Guidelines for your clients’ participation in trade associations

June 20, 2013

L-378667_RTR23GK8The lawful activities of trade associations are valuable and should be encouraged. Efficiency in production and distribution through research, development of new products and new application for products, representation of industry groups in dealing with government or consumers, effective group advertising by associations of small producers, are all worthwhile and legitimate. Unfortunately, the necessary presence and interaction of competitors at association meetings or at informal gatherings related to such meetings can easily create a starting point for antitrust accusations.

Trade associations are dangerous simply because they provide opportunities for communications among competitors. Any such communication later might be claimed by others to be the germination point of subsequent illegal conduct or the vehicle of an unlawful conspiracy. Therefore, a trade association, which by its very nature is a combination of competitors, is frequently a basis for allegations of a violation of the antitrust laws.

If your client decides to participate in trade association activities, a decision not to be undertaken lightly, the following guidelines may help avoid a very expensive and distasteful confrontation with an antitrust violation:

(1)        Define the legitimate common problem or problems for which the association is formed; assure that any program or activity of the association is designed solely to meet the common problems and do not go beyond what is reasonably and clearly necessary.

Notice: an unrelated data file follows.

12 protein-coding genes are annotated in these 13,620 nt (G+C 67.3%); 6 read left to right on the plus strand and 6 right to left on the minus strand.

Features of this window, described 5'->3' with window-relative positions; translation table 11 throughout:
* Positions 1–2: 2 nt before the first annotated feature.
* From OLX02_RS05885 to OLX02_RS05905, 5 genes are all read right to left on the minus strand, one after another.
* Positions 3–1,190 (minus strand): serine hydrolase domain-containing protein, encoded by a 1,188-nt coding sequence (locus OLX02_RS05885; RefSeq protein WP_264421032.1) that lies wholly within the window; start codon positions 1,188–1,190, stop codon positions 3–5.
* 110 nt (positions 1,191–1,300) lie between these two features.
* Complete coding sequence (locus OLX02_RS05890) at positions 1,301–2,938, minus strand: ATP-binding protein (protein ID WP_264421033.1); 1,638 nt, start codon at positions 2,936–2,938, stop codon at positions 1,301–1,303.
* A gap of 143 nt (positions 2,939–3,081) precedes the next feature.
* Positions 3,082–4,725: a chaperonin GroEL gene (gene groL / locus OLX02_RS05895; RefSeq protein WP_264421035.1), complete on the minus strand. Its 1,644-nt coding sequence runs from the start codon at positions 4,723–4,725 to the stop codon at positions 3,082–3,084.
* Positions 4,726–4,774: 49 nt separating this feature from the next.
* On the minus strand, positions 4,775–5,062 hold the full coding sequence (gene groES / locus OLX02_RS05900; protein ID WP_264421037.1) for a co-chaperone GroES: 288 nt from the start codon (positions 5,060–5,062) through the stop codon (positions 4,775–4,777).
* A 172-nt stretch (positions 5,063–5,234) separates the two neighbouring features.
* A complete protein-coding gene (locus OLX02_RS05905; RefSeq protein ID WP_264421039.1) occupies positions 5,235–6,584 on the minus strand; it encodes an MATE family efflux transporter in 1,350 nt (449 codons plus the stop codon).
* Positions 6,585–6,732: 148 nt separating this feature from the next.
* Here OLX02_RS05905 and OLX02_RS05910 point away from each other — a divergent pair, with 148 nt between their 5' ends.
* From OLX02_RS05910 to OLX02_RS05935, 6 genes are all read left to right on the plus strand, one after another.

(2)        One should be acquainted with the basic and important economic conditions of the industry involved and act cautiously. For example, if price uniformity exists, strict limitations should be placed on standardization and reporting activities and standardization efforts permitted only if clearly lawful and justified by sound business reasons.

(3)        Screen all codes of ethics and other regulations for elements of boycott or exclusion.

(4)        Assure that the purposes of each activity are set forth plainly in minutes of meetings or in resolutions adopting a program or activity; one should not act informally.

(5)        Provide maximum accessibility to customers, government, and the public of statistical surveys and reports to the extent practicable.

(6)        Avoid any forecast of future trends and future prices whatsoever.

(7)       Avoid oversimplified slogans and expressions which may be construed as evidence of exclusionary or illegal intent.

(8)       Assure that membership is open to all similarly engaged or legitimately interested in the industry.

(9)       When in doubt, one should find out or disassociate himself and disavow the activity.

Advise your clients to protect themselves. Constant vigilance is required. The likelihood of an antitrust violation is increased, not decreased, when a trade association is available as a vehicle for competitors to gather.  You can get the discussion going with your clients on the steps that need to be taken for compliance in this area by using the practice tools available in Antitrust Law Compliance (§§99:1 et seq.) in Business Transactions Solutions and Antitrust Compliance (§§24:1 et seq.) in Legal Compliance Checkups: Business Clients, both of which are available on the Thomson Reuters Legal Solutions site and through Westlaw Next at Business Counselor.